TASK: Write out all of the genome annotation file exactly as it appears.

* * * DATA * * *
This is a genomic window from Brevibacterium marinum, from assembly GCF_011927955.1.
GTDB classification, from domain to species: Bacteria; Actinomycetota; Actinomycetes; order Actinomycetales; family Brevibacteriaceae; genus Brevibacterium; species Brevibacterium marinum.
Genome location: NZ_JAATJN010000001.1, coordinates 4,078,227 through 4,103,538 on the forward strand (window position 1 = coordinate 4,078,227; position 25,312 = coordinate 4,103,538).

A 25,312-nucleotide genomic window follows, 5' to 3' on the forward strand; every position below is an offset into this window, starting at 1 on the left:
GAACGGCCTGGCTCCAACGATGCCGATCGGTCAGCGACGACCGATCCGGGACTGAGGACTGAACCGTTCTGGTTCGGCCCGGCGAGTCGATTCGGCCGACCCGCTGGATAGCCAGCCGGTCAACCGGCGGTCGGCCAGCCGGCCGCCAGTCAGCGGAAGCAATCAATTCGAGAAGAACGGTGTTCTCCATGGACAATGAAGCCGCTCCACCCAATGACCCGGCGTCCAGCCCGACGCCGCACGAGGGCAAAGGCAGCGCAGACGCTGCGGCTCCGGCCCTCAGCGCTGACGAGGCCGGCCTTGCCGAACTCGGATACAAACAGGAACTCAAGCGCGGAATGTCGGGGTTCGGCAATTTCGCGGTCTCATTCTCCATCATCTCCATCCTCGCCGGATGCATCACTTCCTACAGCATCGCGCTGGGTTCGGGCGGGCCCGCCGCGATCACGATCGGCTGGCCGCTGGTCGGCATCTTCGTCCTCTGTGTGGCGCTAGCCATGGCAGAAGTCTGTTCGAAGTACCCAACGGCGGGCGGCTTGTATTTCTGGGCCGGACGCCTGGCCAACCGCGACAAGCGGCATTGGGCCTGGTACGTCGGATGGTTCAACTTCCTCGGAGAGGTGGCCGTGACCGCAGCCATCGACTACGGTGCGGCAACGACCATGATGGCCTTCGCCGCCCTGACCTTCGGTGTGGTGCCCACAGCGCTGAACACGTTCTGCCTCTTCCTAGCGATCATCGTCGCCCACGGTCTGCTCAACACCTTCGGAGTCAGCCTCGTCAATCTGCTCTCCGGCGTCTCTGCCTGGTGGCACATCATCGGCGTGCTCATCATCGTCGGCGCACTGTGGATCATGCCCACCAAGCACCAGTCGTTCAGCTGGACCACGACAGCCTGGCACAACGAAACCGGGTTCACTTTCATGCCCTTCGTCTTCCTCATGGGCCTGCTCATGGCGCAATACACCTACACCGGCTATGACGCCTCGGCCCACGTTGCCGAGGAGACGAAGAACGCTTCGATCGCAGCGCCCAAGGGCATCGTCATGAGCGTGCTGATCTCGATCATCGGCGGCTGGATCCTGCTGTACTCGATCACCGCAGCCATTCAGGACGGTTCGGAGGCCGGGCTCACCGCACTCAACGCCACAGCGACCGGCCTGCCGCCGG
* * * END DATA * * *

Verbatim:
This is a genomic window from Brevibacterium marinum, from assembly GCF_011927955.1.
GTDB classification, from domain to species: Bacteria; Actinomycetota; Actinomycetes; order Actinomycetales; family Brevibacteriaceae; genus Brevibacterium; species Brevibacterium marinum.
Genome location: NZ_JAATJN010000001.1, coordinates 4,078,227 through 4,103,538 on the forward strand (window position 1 = coordinate 4,078,227; position 25,312 = coordinate 4,103,538).

A 25,312-nucleotide genomic window follows, 5' to 3' on the forward strand; every position below is an offset into this window, starting at 1 on the left:
GAACGGCCTGGCTCCAACGATGCCGATCGGTCAGCGACGACCGATCCGGGACTGAGGACTGAACCGTTCTGGTTCGGCCCGGCGAGTCGATTCGGCCGACCCGCTGGATAGCCAGCCGGTCAACCGGCGGTCGGCCAGCCGGCCGCCAGTCAGCGGAAGCAATCAATTCGAGAAGAACGGTGTTCTCCATGGACAATGAAGCCGCTCCACCCAATGACCCGGCGTCCAGCCCGACGCCGCACGAGGGCAAAGGCAGCGCAGACGCTGCGGCTCCGGCCCTCAGCGCTGACGAGGCCGGCCTTGCCGAACTCGGATACAAACAGGAACTCAAGCGCGGAATGTCGGGGTTCGGCAATTTCGCGGTCTCATTCTCCATCATCTCCATCCTCGCCGGATGCATCACTTCCTACAGCATCGCGCTGGGTTCGGGCGGGCCCGCCGCGATCACGATCGGCTGGCCGCTGGTCGGCATCTTCGTCCTCTGTGTGGCGCTAGCCATGGCAGAAGTCTGTTCGAAGTACCCAACGGCGGGCGGCTTGTATTTCTGGGCCGGACGCCTGGCCAACCGCGACAAGCGGCATTGGGCCTGGTACGTCGGATGGTTCAACTTCCTCGGAGAGGTGGCCGTGACCGCAGCCATCGACTACGGTGCGGCAACGACCATGATGGCCTTCGCCGCCCTGACCTTCGGTGTGGTGCCCACAGCGCTGAACACGTTCTGCCTCTTCCTAGCGATCATCGTCGCCCACGGTCTGCTCAACACCTTCGGAGTCAGCCTCGTCAATCTGCTCTCCGGCGTCTCTGCCTGGTGGCACATCATCGGCGTGCTCATCATCGTCGGCGCACTGTGGATCATGCCCACCAAGCACCAGTCGTTCAGCTGGACCACGACAGCCTGGCACAACGAAACCGGGTTCACTTTCATGCCCTTCGTCTTCCTCATGGGCCTGCTCATGGCGCAATACACCTACACCGGCTATGACGCCTCGGCCCACGTTGCCGAGGAGACGAAGAACGCTTCGATCGCAGCGCCCAAGGGCATCGTCATGAGCGTGCTGATCTCGATCATCGGCGGCTGGATCCTGCTGTACTCGATCACCGCAGCCATTCAGGACGGTTCGGAGGCCGGGCTCACCGCACTCAACGCCACAGCGACCGGCCTGCCGCCGG